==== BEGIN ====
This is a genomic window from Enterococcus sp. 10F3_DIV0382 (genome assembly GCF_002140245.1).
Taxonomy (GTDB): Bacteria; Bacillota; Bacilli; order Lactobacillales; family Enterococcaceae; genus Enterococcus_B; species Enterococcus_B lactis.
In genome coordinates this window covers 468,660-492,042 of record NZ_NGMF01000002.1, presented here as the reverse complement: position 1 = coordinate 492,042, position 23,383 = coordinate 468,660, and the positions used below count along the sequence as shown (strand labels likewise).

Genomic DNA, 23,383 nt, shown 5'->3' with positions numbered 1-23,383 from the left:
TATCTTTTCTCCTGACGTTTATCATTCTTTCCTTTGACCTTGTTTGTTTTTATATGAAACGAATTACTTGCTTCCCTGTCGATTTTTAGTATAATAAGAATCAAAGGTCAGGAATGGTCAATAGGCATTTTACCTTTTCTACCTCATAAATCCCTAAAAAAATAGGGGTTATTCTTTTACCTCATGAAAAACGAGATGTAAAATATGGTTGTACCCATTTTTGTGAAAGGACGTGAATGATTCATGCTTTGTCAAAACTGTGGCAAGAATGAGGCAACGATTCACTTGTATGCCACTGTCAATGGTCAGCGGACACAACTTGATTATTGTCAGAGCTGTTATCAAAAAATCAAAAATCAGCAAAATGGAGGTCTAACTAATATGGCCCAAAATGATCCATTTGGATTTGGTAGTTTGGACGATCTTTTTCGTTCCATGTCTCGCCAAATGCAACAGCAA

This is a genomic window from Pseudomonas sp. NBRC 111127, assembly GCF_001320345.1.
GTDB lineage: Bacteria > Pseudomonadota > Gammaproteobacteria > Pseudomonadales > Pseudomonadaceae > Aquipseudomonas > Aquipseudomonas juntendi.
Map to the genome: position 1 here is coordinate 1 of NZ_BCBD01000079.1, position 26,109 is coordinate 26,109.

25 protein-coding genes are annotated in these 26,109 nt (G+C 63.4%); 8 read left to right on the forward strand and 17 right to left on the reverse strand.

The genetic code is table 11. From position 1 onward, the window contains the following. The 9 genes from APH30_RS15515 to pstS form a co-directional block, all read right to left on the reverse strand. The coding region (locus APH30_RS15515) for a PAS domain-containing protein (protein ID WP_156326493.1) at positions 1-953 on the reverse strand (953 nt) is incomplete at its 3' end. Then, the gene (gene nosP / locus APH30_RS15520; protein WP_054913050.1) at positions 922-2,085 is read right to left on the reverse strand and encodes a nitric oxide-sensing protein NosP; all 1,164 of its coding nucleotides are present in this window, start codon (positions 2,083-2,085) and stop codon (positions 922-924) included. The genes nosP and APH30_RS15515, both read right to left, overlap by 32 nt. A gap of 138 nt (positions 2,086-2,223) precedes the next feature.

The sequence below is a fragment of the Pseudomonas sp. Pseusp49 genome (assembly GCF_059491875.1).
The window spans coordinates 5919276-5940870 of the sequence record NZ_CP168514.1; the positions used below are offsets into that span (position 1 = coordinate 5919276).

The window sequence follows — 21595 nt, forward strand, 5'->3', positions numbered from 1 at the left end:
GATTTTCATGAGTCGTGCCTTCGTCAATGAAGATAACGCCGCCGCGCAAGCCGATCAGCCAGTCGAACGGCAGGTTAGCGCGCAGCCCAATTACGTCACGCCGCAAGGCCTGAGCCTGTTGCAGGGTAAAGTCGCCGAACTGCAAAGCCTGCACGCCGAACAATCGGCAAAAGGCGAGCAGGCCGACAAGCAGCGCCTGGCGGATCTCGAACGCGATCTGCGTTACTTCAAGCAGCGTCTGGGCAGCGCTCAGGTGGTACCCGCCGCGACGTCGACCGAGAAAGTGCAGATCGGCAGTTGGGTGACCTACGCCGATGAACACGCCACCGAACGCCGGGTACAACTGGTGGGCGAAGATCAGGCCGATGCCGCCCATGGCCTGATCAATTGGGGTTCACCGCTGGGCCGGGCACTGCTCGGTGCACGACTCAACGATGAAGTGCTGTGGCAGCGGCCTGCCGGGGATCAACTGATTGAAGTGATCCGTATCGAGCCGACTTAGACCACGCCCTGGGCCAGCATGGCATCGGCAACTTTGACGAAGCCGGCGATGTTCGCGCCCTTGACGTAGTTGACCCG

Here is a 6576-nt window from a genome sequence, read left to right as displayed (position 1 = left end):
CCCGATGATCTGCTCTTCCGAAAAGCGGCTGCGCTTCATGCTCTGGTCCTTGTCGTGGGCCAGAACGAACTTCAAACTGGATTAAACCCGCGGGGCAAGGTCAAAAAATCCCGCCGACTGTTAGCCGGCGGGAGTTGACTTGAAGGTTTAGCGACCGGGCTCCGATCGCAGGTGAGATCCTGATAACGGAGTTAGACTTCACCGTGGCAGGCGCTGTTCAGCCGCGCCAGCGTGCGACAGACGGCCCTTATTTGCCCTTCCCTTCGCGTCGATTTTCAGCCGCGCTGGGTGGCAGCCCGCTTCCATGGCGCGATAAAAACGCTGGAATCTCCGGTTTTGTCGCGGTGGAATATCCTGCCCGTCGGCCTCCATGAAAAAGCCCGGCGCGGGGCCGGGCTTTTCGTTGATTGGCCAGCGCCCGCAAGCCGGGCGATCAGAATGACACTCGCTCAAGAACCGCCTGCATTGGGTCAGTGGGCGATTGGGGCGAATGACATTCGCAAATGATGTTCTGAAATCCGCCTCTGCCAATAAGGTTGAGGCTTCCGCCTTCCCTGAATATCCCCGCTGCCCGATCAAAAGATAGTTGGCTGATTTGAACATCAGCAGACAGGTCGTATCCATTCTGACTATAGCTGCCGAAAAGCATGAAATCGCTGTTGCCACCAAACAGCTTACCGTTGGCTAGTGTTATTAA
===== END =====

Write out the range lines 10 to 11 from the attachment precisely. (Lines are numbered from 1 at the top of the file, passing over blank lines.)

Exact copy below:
The genetic code is table 11. From position 1 onward, the window contains the following. The 9 genes from APH30_RS15515 to pstS form a co-directional block, all read right to left on the reverse strand. The coding region (locus APH30_RS15515) for a PAS domain-containing protein (protein ID WP_156326493.1) at positions 1-953 on the reverse strand (953 nt) is incomplete at its 3' end. Then, the gene (gene nosP / locus APH30_RS15520; protein WP_054913050.1) at positions 922-2,085 is read right to left on the reverse strand and encodes a nitric oxide-sensing protein NosP; all 1,164 of its coding nucleotides are present in this window, start codon (positions 2,083-2,085) and stop codon (positions 922-924) included. The genes nosP and APH30_RS15515, both read right to left, overlap by 32 nt. A gap of 138 nt (positions 2,086-2,223) precedes the next feature.

The sequence below is a fragment of the Pseudomonas sp. Pseusp49 genome (assembly GCF_059491875.1).